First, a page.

APASD Programs

Programs & Initiatives

APASD houses several programs and initatives that works with specific AA/PI/SSWANA communities on the UC Berkeley Campus. AA/PI/SSWANA communities are large and diverse in culture, experience, and history. For this reason, APASD works towards solidarity and coalition across out communities: supporting one another, encouraging active participation and dialogue in issues affecting our communities, and increasing the awareness of AA/PI/SSWANA issues in Berkeley and beyond. APASD also works in collaboration with various student organizations and departments throughout the academic year, to better support our diverse student population.

PI Initiative

The Pacific Islander (PI) Initiative is a student-centered program started through student activism at the University of California, Berkeley that serves the changing needs of Pacific Islander communities. The PI Initiative seeks to develop and maintain cultural interests, promote cross-cultural community building, and address disparities by increasing access to relevant and responsive resources. 

SSWANA Initiative

The South Asian, Southwest Asian, and North African (SSWANA) Initiative was advocated for and created by student activists that felt this student population lacked representation and resources at the University of California at Berkeley. As such, students will always be the heart of this initiative with the support of staff. The SSWANA Initiative seeks to provide personalized access to resources on campus, accessible programming, promote cross-cultural community building, and advocate for social justice in SSWANA communities through education and empowerment.

Asian American Political Activation Program

"Asian American" was first coined by Yuji Ichioka and Nancy Gee at UC Berkeley in 1968 through founding the Asian American Political Alliance to develop a unified and politicized identity for diasporic communities from Asia. Grounded in this legacy of the Asian American Movement, the Asian American Political Activation Program (AAPA) offers internships and programs to grow Asian American students’ political consciousness around AA/PI/SSWANA experiences, history, and community issues both on and off campus. 

MOVE: Asian American Community Organizing Fellowship

MOVE: Asian American Community Organizing Fellowship was founded in 2017 in order to create opportunities for community-centered work calling back to the Third World Liberation Front’s objective to provide relevant education to transform our communities. Due to the lack of opportunities for critical connections between Asian American students and community organizations, MOVE was founded by undergraduates to allow for students to engage critically in our communities.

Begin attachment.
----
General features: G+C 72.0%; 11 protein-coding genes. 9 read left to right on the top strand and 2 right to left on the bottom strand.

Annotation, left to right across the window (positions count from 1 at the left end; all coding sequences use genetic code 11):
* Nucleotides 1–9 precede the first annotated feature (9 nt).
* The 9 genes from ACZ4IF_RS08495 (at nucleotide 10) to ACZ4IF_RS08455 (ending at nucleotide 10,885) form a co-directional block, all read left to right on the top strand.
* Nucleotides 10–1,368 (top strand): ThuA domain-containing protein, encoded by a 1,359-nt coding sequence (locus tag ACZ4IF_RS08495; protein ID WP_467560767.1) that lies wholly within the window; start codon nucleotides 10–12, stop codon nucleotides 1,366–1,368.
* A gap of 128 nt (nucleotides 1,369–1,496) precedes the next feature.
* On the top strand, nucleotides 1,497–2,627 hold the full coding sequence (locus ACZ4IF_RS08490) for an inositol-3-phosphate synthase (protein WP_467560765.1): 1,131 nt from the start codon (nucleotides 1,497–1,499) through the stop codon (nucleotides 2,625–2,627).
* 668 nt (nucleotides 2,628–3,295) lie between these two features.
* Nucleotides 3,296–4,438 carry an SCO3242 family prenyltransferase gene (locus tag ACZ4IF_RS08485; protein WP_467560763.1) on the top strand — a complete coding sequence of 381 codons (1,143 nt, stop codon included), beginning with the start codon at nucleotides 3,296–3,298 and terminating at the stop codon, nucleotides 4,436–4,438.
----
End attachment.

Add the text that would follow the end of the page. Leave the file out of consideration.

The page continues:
MOVE partners Asian American-serving community-based organizations (CBOs) across the Bay Area have hosted fellows to work on socio-political issues including youth development, labor rights, mental health, incarceration and deportation, and environmental justice. To scaffold their experiences at CBOs, MOVE also develops fellow’s community organizing skills to prepare them to tackle the underlying frameworks and systemic equities that guide Asian American community organizing.

The MOVE Fellowship is co-sponsored by the Asian American and Asian Diaspora Studies Program, and the Asian American Research Center

Connect with us:

Facebook: @movefellowship | Instagram: @movefellowshipcal | Twitter: @movefellowship



Bloom: Asian American Community Program

Bloom: Asian American Community Program (formerly APATH) was established in 1992 and is a residence for students who have an interest in Asian American history, culture, and contemporary issues. Bloom provides a dynamic environment for interaction and learning through academic and social activities such as group discussions, cultural events, and community service. A live-in Theme Program Assistant provides resources and support for residents' social and academic needs. Our academic seminar brings together students and faculty, community leaders, activists, and entertainers to discuss a variety of topics. Through social and academic activities, students gain leadership skills, form a close-knit community, and have fun.